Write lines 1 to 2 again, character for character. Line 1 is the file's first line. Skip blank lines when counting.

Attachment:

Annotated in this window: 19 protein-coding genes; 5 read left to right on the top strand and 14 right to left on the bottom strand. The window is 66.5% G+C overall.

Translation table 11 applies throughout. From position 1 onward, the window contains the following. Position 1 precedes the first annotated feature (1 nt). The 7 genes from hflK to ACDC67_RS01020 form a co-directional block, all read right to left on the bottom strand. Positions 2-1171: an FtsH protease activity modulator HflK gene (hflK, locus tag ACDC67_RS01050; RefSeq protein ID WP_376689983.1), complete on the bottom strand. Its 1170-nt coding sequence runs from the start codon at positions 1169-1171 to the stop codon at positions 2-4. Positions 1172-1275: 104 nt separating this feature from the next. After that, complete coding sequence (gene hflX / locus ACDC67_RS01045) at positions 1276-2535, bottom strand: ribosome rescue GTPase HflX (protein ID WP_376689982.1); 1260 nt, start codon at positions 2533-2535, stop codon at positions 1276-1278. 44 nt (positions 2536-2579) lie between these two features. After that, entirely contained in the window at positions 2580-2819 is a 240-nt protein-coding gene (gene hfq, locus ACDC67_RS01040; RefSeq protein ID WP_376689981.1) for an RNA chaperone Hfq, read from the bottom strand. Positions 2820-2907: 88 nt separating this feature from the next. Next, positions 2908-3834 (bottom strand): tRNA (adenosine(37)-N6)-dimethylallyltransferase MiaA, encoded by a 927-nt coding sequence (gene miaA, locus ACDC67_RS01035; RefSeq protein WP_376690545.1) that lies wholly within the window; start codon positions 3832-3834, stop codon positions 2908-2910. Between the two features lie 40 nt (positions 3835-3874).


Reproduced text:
Annotated in this window: 19 protein-coding genes; 5 read left to right on the top strand and 14 right to left on the bottom strand. The window is 66.5% G+C overall.

Translation table 11 applies throughout. From position 1 onward, the window contains the following. Position 1 precedes the first annotated feature (1 nt). The 7 genes from hflK to ACDC67_RS01020 form a co-directional block, all read right to left on the bottom strand. Positions 2-1171: an FtsH protease activity modulator HflK gene (hflK, locus tag ACDC67_RS01050; RefSeq protein ID WP_376689983.1), complete on the bottom strand. Its 1170-nt coding sequence runs from the start codon at positions 1169-1171 to the stop codon at positions 2-4. Positions 1172-1275: 104 nt separating this feature from the next. After that, complete coding sequence (gene hflX / locus ACDC67_RS01045) at positions 1276-2535, bottom strand: ribosome rescue GTPase HflX (protein ID WP_376689982.1); 1260 nt, start codon at positions 2533-2535, stop codon at positions 1276-1278. 44 nt (positions 2536-2579) lie between these two features. After that, entirely contained in the window at positions 2580-2819 is a 240-nt protein-coding gene (gene hfq, locus ACDC67_RS01040; RefSeq protein ID WP_376689981.1) for an RNA chaperone Hfq, read from the bottom strand. Positions 2820-2907: 88 nt separating this feature from the next. Next, positions 2908-3834 (bottom strand): tRNA (adenosine(37)-N6)-dimethylallyltransferase MiaA, encoded by a 927-nt coding sequence (gene miaA, locus ACDC67_RS01035; RefSeq protein WP_376690545.1) that lies wholly within the window; start codon positions 3832-3834, stop codon positions 2908-2910. Between the two features lie 40 nt (positions 3835-3874).